Clearly, the IMF and the World Bank have begun to realize that the system is broken. Unfortunately, no-one seems to have a clue what to do - apart from yet more QE and praying that the Banks will start lending. Have they not realized that the real problem lies in the way money is created in the system? As Positive Money have been arguing very coherently for some years, 97% of the money in the economy is currently created out of thin air when Commercial Banks make loans in the form of interest bearing debts. Even the Bank of England has now come clean on this mind boggling fact. Yes, Mr Cameron, there is a magic money tree. There's one in every Bank in the world. That's how our current money system works.
The interest payments generated by this insane debt-based money system are absolutely crippling the entire world economy. 3% of all GDP is currently being used to pay the interest payments on government debt, and in the 28 EU countries, those unjustifiable interest payments have cost taxpayers a total of over €6.2 trillion since 1996 - 54.8% of all government debt. And that is despite the fact that the banks who lend their "money" to governments don't even have the money they lend. What's even more stupid is that since the Basel regulations say that lending to AAA to AA- rating sovereigns has a risk weighting of zero - they don't even need any capital to make the loans. The result is that commercial banks can have thousands of times more assets than capital.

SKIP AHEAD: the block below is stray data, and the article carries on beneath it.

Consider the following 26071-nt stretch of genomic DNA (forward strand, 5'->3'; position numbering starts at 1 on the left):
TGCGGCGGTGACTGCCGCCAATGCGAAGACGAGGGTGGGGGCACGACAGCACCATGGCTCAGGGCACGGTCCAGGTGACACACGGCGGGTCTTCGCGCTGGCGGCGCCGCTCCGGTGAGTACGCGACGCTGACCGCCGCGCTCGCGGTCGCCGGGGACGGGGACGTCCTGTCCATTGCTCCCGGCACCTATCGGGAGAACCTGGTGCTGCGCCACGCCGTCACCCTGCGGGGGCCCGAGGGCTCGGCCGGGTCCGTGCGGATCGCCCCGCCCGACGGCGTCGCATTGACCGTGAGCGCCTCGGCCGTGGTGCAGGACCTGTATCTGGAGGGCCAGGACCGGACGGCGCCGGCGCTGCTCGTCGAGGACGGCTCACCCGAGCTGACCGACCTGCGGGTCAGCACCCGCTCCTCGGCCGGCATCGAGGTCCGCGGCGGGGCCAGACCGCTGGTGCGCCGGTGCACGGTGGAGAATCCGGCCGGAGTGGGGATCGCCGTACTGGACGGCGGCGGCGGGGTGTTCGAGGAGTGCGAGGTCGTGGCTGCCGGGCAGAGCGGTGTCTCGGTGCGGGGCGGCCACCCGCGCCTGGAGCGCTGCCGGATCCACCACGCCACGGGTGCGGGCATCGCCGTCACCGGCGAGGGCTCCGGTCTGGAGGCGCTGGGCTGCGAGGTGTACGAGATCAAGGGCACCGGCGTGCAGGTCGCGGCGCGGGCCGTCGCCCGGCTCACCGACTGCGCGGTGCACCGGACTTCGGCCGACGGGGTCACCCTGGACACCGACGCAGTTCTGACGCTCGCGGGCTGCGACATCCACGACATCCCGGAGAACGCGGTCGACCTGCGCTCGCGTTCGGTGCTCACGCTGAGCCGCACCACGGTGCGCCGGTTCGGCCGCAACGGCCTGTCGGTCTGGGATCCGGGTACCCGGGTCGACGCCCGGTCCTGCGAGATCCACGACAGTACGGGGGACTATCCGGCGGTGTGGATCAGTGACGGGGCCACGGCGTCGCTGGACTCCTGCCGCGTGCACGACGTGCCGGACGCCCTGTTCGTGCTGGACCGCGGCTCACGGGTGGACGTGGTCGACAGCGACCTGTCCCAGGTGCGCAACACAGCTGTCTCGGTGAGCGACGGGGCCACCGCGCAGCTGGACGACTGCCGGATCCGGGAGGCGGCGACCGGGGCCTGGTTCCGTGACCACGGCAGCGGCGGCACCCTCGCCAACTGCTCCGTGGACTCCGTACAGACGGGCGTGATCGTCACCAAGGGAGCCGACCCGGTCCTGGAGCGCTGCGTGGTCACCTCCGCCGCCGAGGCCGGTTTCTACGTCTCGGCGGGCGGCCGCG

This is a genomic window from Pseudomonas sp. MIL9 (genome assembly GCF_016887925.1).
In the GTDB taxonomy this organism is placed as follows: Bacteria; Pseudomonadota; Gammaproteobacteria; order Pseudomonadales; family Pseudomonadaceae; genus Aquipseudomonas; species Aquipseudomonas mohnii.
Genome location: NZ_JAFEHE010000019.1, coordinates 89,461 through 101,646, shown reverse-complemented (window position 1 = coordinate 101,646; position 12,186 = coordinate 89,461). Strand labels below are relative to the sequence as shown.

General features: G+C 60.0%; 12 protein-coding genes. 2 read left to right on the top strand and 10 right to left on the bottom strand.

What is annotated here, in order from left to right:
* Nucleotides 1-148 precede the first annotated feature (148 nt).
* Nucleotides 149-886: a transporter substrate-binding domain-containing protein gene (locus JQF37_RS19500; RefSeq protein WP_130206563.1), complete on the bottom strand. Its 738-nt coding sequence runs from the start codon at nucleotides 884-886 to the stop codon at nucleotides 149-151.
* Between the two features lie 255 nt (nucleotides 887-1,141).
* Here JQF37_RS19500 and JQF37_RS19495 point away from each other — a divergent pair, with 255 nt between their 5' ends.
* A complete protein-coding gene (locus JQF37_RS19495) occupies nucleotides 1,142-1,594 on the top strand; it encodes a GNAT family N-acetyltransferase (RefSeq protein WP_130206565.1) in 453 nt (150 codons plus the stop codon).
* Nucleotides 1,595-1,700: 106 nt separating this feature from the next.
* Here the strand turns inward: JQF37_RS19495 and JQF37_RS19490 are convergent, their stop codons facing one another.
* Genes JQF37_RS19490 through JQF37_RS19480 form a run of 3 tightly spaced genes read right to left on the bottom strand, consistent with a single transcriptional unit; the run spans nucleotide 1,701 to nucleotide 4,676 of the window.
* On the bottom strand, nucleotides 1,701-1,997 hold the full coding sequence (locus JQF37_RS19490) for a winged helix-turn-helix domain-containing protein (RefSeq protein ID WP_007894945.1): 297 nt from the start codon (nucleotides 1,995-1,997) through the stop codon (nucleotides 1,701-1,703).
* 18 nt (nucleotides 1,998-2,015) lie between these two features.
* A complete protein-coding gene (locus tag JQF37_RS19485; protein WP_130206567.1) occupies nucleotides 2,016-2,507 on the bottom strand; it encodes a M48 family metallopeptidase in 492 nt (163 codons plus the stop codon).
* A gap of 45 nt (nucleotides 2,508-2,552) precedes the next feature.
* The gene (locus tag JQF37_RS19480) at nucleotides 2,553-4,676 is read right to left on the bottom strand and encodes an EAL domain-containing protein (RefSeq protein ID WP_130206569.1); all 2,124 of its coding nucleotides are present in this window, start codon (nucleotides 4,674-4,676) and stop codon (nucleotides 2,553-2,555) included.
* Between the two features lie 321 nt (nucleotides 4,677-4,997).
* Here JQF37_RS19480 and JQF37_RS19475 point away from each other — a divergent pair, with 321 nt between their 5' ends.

And 3% of GDP is just what tax payers end up paying to the banking system to cover government debt. Add in the interest payments on all the household and business debt and you can see that the entire system is currently set up to transfer the maximum amount of wealth from the people and businesses that do the work, to the people who control the money creation process - namely, commercial banks.